Blu-ray 3D disc specification finalized
3-D Blu-ray players set for expected explosion of 3-D television sales; supports 2-D format
Computerworld - The Blu-ray Disc Association announced today that it has finalized the 3-D Disc Specification, which includes support for the PlayStation 3. The format will be display agnostic, supporting any 3-D television, including LCD and Plasma models.
The news comes less than a week after LG Electronics Inc. announced it expects to ship 400,000 3-D-enabled televisions next year, and 3.4 million in 2011. The market for 3-D television is expected to be a $1.1 billion in 2010. By 2015, it's expected to skyrocket to $15.8 billion, according to market research firm DisplaySearch.
3-D Blu-ray players will project a 1080p image for each eye. Special glasses required for viewing 3-D brings the two images together to create the additional affect of depth.
"From a technological perspective, it is simply the best available platform for bringing 3D into the home," Benn Carr, chairman of the Blu-ray Disk Association 3-D Task Force said in a statement.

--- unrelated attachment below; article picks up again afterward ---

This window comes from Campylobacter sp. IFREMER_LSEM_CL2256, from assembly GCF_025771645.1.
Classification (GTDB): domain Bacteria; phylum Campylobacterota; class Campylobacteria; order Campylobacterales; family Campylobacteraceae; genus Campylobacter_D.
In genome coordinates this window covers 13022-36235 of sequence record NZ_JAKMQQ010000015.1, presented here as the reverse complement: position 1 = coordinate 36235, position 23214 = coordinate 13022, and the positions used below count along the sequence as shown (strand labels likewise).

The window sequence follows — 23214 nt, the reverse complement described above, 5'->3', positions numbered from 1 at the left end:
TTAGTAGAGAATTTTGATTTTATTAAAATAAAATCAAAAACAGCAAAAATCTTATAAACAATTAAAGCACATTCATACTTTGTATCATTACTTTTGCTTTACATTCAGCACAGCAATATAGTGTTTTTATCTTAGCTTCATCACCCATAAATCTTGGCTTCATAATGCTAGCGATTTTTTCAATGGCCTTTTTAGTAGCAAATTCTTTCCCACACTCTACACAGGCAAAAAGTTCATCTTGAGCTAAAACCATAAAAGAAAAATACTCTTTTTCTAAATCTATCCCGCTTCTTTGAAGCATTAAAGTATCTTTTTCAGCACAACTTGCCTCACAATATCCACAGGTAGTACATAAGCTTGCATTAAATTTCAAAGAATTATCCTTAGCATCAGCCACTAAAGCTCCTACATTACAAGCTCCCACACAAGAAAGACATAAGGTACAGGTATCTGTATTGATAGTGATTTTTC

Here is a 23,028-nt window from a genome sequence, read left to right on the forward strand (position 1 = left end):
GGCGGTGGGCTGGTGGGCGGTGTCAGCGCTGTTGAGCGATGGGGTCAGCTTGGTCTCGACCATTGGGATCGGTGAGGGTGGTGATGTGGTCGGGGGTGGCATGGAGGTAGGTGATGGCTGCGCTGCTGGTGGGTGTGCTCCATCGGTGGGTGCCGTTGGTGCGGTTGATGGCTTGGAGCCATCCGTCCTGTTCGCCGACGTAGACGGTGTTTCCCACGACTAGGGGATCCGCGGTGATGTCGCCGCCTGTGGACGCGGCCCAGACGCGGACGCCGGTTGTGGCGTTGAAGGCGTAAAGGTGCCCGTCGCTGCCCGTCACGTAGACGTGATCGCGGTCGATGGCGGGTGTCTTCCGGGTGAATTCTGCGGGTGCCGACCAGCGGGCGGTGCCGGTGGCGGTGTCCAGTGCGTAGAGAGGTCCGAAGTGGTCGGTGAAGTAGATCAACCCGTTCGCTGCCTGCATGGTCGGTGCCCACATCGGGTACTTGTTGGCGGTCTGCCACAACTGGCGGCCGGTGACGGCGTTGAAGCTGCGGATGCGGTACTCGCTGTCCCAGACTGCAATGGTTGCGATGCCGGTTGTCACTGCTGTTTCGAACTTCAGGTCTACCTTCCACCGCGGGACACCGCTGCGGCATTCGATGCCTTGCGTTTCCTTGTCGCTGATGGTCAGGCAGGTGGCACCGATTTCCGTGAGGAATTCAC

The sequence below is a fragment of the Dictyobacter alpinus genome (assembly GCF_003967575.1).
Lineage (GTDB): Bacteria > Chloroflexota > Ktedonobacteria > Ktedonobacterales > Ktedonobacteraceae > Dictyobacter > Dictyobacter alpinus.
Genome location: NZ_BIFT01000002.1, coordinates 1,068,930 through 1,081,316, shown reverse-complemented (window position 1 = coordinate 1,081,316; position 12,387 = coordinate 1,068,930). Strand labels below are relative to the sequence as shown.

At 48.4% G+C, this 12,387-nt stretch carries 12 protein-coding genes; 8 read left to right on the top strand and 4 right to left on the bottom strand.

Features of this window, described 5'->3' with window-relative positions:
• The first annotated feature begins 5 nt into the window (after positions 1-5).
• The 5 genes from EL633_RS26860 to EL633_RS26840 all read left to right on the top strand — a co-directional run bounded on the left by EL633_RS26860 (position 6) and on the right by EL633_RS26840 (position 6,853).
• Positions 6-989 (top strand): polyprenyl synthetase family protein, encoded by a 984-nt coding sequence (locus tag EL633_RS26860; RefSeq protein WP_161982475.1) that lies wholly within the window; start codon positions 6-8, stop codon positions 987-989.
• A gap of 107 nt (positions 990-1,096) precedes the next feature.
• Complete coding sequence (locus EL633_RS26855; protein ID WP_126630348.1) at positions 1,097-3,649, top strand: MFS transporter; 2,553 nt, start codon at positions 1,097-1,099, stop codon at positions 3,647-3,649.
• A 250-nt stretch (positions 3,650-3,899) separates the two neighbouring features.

The Blu-ray 3-D specification allows PS3 game consoles to play back Blu-ray 3-D content in 3-D. The specification also supports 2-D discs in upcoming 3-D players and allows 2-D playback of Blu-ray 3-D discs on the large installed base of Blu-ray Disc players.
The Blu-ray 3D specification calls for encoding 3D video using the Multiview Video Coding (MVC) codec, an extension to the ITU-T H.264 Advanced Video Coding (AVC) codec currently supported by all Blu-ray Disc players.
MPEG4-MVC compresses both left and right eye views with a typical 50% overhead compared to equivalent 2D content, and can provide full 1080p resolution backward compatibility with current 2D Blu-ray Disc players. The specification also incorporates enhanced graphic features for 3D. These features provide a new experience for users, enabling navigation using 3D graphic menus and displaying 3D subtitles positioned in 3D video.
Victor Matsuda, chairman of the Blu-ray Disc Association Global Promotions Committee, said that in 2009 movie goers showed an overwhelming preference for 3-D when presented with the option of 3-D or 2-D.
"We believe this demand for 3-D content will carry over into the home now that we have, in Blu-ray Disc, a medium that can deliver a quality Full HD 3-D experience to the living room," Matsuda said in a statement.
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